Rockford told them yesterday.  There were a few questions, evidently, but he didn’t report anything terrible.  Evidently, they think I’m lonely (since he told them I didn’t have anyone to spend the holiday with) and boring (since he told them I’m a professor).  So, hey, the bar is pretty low; I can only go up from here!

He also told me that I’m the first woman he’s dated to meet the children.  And I’m meeting them on a holiday.  So, you know, there’s that.

And in case your jaw isn’t already on the floor, I’ll go ahead and admit that he’s meeting my family next month.  He has the kids for Christmas, and whatever my family’s craziness, I don’t miss Christmas Day with them.  So, I’m driving back to Home State a few days before, he’s flying out the Monday after and we’ll drive back together on New Year’s Day or thereabouts.

Yes, I’m willingly introducing a man to my family.  I thought about it, obviously, before asking him but, honestly, I didn’t ponder that long.  It just seemed normal to ask him if he was willing to do it.  He was, so he is.  We’re staying with my sister, although we may spend a night or two with Cool Friend, too.  I must say, though, that my sister is delighted that I’m bringing him home – not because of him, really, but because I’m actually involving my family in my life.  My dad took it in stride, but I think he’s laughing a little, too; the image of me with a conservative cop has to be entertaining to everyone there.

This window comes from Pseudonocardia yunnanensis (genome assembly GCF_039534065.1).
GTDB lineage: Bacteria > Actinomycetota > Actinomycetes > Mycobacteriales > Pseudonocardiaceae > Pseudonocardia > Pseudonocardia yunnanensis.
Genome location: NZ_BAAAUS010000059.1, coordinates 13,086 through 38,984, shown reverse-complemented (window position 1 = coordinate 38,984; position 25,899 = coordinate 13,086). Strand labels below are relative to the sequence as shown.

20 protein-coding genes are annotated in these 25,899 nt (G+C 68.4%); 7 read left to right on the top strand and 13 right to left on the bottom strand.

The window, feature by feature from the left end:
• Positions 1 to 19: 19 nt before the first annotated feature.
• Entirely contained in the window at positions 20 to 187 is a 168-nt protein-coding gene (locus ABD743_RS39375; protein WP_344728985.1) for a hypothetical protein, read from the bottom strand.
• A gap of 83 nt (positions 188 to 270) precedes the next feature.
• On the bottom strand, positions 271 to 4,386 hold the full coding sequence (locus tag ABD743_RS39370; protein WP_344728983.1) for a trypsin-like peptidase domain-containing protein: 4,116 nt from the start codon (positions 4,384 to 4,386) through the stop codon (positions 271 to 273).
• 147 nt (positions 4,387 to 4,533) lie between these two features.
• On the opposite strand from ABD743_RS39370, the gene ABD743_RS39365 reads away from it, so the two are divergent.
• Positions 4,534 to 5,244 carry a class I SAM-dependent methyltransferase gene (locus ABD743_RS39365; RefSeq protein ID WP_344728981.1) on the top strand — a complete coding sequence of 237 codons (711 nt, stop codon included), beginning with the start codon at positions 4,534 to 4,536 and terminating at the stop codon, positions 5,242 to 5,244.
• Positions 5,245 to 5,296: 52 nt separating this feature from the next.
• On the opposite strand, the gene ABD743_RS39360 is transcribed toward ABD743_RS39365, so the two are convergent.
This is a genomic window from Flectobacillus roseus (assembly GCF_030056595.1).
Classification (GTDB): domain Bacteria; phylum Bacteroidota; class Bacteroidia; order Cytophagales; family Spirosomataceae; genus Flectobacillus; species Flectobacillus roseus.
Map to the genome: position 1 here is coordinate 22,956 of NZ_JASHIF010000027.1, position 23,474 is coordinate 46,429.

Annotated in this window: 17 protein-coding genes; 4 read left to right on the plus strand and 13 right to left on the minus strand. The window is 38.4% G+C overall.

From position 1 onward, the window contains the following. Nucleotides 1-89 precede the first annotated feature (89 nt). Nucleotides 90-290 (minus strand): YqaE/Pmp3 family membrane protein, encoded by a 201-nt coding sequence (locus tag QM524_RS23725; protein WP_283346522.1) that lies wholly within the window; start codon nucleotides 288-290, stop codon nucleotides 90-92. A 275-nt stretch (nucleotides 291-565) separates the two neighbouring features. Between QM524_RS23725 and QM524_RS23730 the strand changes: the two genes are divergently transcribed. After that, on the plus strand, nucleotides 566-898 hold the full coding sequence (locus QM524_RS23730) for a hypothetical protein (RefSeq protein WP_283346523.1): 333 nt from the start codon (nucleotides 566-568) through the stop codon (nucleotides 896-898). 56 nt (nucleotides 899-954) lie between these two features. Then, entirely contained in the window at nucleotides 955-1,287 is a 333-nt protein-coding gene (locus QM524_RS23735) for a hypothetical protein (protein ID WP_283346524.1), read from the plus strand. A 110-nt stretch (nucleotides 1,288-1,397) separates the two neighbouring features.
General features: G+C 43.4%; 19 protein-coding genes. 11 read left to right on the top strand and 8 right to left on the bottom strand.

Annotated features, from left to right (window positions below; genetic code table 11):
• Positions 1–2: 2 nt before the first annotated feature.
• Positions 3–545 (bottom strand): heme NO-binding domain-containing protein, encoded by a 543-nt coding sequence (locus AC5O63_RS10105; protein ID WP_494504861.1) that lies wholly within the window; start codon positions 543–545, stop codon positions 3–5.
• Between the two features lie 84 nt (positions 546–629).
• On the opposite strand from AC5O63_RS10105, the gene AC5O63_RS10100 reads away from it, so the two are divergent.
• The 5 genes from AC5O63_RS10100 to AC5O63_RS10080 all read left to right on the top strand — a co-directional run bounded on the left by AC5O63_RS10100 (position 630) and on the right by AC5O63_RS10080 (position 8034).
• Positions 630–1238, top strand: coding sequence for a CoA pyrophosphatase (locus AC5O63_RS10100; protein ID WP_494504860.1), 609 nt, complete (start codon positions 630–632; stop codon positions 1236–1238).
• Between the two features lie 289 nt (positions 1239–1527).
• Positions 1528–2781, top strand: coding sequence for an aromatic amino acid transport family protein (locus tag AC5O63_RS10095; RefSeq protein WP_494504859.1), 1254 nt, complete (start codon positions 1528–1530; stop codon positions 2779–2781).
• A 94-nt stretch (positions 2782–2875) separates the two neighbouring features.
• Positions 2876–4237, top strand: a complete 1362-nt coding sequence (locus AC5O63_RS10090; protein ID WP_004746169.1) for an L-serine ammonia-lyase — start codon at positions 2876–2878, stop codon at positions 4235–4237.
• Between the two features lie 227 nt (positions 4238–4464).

When I look back at the men with whom I’ve had relationships, it’s fair to say that I did a pretty good job of not involving them with my family.  They simply didn’t fit; it made things difficult and slightly uncomfortable.  If I’ve never fit with my family, the men I brought home certainly didn’t.  There was never outright unpleasantness, I don’t mean that; it just wasn’t easy.  To his credit, SG did well.  He was an introvert, so the number and noise were slightly disconcerting, but he managed to settle in, even if he wasn’t always sure what was going on (nothing like a New Yorker in the middle of a Southern family!).  I am completely unconcerned about Rockford.  My family will love him and he’ll get along with them just fine.

The funny part is that I actually want them to meet him, and for them to meet him.  So, you know, there’s that.

righting the ship

I slept the sleep of the just last night: nine solid hours.  I haven’t unpacked my suitcase yet but I feel much more human.  I have this recurrent hope that one day I’ll have a regular sleep schedule; normal people don’t keep my crazy hours and they manage to get things done.  Yet, here I am, almost 3am, finishing up emails.

I managed to go to the grocery store today but I didn’t make it to the gym.  It’s been over a week but that will have to wait until tomorrow.  I had stuff to do, which included some attempted damage control, to my reputation and my organization’s, a load of emails and lunch with a colleague.

I did manage to see Rockford this evening; one benefit of having older kids is that he can meet me for a drink and not bother with a babysitter.  We don’t make it a habit but I did want to see him after being away for a week.  Unfortunately, we ended up discussing a rather contentious issue for our hour and a half together – not exactly a romantic tryst.  I did end up keeping him company at the grocery store afterward, so I suppose he didn’t hold it against me.

Tomorrow it’s business as usual: meetings, class, yoga.  That business includes getting up and getting a set of papers graded before I head to campus.  Here’s to righting the ship and sailing right into the usual tempests.